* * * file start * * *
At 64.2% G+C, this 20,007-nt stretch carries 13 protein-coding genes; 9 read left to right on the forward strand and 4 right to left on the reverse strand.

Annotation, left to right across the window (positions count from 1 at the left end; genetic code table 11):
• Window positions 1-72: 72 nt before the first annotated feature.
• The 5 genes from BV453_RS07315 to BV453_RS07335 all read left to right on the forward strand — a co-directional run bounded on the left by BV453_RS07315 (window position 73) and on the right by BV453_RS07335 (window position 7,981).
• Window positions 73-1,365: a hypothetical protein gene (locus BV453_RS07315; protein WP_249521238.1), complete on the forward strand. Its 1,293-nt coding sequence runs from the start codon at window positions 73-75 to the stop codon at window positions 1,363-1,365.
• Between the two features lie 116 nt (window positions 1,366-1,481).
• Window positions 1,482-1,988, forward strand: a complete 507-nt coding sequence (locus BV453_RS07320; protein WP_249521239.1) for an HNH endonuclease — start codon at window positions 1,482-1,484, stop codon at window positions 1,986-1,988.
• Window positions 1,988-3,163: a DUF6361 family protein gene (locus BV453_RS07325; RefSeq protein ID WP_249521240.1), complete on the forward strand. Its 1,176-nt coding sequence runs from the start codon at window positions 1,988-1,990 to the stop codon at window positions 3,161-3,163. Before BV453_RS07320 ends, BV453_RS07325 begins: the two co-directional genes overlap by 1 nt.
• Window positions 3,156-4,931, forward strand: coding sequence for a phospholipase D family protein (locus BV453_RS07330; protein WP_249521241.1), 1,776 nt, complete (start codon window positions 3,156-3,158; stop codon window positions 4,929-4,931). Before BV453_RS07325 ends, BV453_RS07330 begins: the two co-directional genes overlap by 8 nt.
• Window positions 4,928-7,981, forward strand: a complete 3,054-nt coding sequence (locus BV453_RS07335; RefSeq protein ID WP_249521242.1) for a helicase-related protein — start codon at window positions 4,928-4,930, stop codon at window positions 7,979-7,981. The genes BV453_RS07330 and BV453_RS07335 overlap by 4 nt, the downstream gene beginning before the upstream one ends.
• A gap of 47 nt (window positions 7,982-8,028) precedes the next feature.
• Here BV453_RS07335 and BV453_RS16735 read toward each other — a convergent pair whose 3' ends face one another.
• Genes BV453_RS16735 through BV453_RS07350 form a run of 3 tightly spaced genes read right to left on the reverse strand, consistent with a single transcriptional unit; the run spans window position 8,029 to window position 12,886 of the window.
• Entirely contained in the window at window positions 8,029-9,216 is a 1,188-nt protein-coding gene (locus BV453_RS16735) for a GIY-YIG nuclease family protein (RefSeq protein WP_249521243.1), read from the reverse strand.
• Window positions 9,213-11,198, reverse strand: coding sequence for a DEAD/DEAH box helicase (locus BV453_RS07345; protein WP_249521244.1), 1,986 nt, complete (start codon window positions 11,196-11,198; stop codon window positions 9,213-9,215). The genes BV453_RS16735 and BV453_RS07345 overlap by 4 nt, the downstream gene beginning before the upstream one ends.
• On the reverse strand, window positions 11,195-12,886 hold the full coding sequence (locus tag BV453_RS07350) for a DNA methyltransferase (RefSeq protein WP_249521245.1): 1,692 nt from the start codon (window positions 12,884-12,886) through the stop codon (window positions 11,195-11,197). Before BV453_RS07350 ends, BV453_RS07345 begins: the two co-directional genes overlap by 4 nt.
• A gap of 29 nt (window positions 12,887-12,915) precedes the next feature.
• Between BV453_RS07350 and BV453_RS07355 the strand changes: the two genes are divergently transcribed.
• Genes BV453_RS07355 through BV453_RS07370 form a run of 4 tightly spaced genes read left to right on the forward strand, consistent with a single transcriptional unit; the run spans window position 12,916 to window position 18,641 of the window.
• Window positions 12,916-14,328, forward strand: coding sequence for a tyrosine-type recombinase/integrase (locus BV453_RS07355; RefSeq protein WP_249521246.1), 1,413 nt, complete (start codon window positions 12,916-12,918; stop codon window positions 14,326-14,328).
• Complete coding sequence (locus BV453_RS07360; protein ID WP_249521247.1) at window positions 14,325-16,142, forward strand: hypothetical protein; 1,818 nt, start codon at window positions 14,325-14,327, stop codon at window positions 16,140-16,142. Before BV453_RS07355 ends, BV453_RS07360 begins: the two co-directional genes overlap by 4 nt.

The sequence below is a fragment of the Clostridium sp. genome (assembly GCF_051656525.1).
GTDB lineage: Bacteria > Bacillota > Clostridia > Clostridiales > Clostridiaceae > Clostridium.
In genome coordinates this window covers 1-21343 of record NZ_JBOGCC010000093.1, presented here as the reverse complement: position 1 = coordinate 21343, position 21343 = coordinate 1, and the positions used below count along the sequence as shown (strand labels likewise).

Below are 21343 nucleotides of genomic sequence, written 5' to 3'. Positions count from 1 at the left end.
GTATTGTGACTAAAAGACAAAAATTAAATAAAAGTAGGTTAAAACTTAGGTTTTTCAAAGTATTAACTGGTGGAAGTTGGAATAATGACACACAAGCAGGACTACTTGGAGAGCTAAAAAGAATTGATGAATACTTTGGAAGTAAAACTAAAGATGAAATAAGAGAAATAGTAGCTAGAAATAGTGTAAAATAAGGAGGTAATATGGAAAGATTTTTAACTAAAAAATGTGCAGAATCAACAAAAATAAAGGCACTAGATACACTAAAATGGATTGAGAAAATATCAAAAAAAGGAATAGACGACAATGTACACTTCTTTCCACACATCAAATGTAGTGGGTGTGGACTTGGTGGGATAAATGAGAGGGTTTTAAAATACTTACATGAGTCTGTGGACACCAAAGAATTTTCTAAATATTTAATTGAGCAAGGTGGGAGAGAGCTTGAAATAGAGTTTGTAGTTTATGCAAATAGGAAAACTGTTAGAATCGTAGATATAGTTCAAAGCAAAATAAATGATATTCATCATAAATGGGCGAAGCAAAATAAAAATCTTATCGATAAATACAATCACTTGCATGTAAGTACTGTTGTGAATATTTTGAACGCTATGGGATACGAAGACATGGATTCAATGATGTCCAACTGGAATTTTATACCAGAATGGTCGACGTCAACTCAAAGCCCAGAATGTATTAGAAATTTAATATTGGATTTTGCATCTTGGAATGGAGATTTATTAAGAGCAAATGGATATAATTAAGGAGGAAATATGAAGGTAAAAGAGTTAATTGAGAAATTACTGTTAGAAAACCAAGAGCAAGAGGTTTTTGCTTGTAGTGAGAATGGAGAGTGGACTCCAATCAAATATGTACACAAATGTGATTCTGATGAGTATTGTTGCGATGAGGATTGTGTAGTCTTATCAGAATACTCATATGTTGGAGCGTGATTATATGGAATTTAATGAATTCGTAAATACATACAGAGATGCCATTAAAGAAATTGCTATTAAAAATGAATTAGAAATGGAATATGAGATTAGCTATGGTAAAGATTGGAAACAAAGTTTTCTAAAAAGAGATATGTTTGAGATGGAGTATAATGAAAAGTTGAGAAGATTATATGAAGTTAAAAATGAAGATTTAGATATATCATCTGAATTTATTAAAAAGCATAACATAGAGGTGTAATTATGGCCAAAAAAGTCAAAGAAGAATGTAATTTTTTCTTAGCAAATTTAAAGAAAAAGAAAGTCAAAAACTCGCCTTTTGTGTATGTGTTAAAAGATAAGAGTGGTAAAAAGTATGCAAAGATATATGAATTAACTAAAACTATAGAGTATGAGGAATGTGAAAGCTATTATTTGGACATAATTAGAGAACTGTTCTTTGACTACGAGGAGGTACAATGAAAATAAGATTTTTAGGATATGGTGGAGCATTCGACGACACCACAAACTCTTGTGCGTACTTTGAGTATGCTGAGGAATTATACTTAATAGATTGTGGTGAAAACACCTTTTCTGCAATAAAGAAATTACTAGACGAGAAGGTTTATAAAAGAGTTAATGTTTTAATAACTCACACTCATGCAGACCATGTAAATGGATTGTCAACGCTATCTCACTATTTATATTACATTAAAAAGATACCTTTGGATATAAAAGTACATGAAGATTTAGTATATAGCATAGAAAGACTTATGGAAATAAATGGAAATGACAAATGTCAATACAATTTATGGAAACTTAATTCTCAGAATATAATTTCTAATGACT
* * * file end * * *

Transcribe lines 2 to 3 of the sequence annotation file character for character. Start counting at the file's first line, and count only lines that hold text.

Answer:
Annotation, left to right across the window (positions count from 1 at the left end; genetic code table 11):
• Window positions 1-72: 72 nt before the first annotated feature.